Emerging from decades of conflict, Timor-Leste became the first new sovereign state of the 21st century in May 2002.
Faced with the task of rebuilding public infrastructure – including roads, ports and airports, water and sanitation systems, government facilities – and institutional frameworks, Timor-Leste has made significant progress in key areas since independence. Meanwhile, fragility remains a challenge as the country contends with the legacies of past conflict.
Today, with a population of over 1.3 million people, Timor-Leste is a peaceful, democratic nation. While poverty levels remain high, progress has been made in improving living standards. The proportion of Timorese living in poverty, measured by the national poverty line, declined from 50% in 2007 to an estimated 42% in 2014.
Buffeted by the twin shocks of COVID-19 and Tropical Cyclone Seroja, the non-oil economy grew by 1.5% in 2021. A record-high budget with expenditure of nearly 90% of GDP bolstered government consumption. A series of fiscal stimulus measures supported employment and incomes, allowing households to maintain their spending. However, this growth follows recessions in 2017, 2018, and 2020 which have left Timor-Leste’s Gross Domestic Product (GDP) lower than it was in 2016.
Investments in human capital are directly linked to Timor-Leste’s future growth, productivity, and competitiveness. In 2020, the Human Capital Index for Timor-Leste stood at 0.45, as compared to the East Asia and Pacific’s regional average of 0.59. A healthier and more skilled workforce is necessary to better meet future labor demands across the economy.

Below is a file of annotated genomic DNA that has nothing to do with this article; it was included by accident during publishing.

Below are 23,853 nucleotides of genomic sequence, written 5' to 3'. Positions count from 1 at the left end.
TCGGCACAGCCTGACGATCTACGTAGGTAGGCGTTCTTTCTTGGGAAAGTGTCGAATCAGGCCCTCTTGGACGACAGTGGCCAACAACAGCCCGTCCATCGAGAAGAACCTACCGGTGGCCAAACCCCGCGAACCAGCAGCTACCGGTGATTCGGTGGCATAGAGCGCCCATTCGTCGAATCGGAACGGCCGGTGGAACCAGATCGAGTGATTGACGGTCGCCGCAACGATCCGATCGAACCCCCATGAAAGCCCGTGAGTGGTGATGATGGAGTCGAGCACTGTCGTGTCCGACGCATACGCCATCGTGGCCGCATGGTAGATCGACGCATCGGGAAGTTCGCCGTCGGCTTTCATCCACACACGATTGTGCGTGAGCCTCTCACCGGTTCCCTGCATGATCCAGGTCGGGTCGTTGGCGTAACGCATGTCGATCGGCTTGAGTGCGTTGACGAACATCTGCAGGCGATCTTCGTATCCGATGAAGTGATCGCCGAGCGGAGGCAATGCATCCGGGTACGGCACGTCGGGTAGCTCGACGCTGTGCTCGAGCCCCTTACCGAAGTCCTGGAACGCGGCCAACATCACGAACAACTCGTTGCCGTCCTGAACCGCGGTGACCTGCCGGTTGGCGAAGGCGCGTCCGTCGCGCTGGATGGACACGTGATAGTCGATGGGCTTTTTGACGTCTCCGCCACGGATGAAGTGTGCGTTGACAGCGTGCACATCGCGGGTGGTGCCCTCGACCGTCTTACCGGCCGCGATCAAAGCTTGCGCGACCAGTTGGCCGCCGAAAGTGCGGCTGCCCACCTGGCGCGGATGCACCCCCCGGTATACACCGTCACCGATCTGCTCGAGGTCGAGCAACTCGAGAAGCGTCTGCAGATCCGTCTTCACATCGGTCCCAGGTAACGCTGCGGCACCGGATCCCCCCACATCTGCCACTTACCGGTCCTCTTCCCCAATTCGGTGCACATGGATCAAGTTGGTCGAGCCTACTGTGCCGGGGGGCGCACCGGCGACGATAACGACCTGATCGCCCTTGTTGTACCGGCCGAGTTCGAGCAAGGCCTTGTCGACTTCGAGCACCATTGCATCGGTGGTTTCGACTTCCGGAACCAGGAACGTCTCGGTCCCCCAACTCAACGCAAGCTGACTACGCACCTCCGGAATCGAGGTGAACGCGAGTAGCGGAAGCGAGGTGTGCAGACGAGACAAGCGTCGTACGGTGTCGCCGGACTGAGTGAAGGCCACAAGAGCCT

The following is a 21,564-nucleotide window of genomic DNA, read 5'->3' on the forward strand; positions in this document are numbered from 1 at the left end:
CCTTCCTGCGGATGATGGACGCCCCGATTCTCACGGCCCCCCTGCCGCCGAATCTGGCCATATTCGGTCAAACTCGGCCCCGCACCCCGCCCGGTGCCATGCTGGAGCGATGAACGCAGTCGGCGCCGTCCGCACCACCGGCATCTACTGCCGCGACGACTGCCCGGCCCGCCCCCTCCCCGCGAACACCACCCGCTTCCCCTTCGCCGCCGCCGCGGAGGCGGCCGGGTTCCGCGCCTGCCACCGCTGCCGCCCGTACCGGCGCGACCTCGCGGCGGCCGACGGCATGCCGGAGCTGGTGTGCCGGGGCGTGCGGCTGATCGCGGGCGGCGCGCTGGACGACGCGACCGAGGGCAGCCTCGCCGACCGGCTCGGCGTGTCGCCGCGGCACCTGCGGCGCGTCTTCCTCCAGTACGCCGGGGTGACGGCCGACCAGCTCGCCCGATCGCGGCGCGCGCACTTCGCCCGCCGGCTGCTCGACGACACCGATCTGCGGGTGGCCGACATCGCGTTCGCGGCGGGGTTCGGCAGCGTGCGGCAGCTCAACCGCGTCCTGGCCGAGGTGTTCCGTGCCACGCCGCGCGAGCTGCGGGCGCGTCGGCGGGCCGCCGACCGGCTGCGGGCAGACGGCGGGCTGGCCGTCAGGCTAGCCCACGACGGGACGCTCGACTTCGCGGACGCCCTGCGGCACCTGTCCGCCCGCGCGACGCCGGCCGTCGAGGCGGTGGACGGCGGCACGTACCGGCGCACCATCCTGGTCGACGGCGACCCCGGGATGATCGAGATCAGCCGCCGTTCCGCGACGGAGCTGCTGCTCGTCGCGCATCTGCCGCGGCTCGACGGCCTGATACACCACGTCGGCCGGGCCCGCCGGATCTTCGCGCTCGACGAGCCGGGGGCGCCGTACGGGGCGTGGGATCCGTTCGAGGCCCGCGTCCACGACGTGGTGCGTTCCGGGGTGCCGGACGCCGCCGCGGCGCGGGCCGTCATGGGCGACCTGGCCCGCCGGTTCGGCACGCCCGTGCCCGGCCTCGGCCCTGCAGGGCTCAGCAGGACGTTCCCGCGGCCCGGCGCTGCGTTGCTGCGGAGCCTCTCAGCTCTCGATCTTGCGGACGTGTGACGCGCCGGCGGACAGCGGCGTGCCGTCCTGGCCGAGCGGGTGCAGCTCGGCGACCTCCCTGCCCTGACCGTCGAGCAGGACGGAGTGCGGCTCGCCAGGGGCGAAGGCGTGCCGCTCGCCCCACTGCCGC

Even before the pandemic, there were urgent human capital challenges; some 47% of children are stunted, for example, and many students had poor learning outcomes due to low levels of education service delivery. These challenges were compounded by the COVID-19 pandemic which disrupted education services, leading to school closures and learning losses affecting 45% of school children.
While Timor-Leste has succeeded in saving the proceeds of its natural resource endowment, key remaining challenges include how to increase the productivity and effectiveness of government spending, and how to ensure the environment is preserved as an important economic and social resource for future generations.
Encouraging private sector-led growth in the economy will be vital for job creation. In a young country with a fast-changing political and social landscape, there is also a need to focus on improving institutions that create the enabling environment for good policymaking, economic prosperity, and inclusion.
Last Updated: Dec 01, 2022